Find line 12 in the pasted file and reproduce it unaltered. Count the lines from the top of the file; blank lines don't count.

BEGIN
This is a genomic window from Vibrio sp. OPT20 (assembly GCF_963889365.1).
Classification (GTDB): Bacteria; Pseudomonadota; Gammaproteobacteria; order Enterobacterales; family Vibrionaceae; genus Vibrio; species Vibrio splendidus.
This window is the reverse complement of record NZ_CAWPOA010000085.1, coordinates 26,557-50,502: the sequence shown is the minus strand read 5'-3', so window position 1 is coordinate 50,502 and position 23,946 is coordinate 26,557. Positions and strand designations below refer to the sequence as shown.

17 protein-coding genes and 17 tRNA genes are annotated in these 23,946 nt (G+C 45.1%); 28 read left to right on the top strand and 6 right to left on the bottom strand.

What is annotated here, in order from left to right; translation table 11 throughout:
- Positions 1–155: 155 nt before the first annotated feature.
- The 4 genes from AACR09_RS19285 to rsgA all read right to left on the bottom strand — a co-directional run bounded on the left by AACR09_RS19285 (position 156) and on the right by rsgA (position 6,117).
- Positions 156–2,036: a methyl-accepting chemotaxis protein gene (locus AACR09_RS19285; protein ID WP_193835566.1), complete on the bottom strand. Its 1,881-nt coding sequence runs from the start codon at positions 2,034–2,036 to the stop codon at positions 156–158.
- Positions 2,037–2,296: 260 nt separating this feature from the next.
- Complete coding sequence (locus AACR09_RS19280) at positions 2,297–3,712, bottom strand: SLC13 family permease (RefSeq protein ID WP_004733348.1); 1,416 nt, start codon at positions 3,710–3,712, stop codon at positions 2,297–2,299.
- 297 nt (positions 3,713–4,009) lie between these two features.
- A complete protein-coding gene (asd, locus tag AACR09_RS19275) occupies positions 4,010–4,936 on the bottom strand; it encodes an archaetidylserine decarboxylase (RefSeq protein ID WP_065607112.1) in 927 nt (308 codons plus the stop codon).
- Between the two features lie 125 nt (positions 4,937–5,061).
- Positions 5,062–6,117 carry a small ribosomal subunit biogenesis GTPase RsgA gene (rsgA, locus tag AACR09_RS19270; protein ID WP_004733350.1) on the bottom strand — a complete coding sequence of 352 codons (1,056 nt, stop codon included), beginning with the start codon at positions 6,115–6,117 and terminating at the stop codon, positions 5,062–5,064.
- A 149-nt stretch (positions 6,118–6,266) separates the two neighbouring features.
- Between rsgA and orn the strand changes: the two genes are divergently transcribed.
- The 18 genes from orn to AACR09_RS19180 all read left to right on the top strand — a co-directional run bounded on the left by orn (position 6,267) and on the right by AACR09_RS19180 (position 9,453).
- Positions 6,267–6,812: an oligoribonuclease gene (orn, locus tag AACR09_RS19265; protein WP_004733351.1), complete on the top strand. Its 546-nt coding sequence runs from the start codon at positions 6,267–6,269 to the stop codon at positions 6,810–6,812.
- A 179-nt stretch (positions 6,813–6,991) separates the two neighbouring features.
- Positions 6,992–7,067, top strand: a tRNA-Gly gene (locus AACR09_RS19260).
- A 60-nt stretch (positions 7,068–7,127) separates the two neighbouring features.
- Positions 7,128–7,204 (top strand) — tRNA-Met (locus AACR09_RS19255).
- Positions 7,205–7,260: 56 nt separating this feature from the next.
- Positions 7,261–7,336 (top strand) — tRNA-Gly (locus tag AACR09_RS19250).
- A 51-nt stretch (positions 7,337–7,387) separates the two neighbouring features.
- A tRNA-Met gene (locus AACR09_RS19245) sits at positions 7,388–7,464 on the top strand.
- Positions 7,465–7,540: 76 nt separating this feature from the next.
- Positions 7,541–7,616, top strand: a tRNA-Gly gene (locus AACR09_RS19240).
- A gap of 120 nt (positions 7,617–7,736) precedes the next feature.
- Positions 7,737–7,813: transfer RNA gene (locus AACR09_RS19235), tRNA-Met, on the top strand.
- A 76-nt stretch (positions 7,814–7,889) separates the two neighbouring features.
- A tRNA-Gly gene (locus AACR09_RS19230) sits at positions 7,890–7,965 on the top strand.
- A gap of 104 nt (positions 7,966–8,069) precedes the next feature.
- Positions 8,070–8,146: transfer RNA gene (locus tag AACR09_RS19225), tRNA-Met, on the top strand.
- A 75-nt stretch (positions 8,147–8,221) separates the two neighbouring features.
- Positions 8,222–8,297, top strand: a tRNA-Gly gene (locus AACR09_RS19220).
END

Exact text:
- A complete protein-coding gene (asd, locus tag AACR09_RS19275) occupies positions 4,010–4,936 on the bottom strand; it encodes an archaetidylserine decarboxylase (RefSeq protein ID WP_065607112.1) in 927 nt (308 codons plus the stop codon).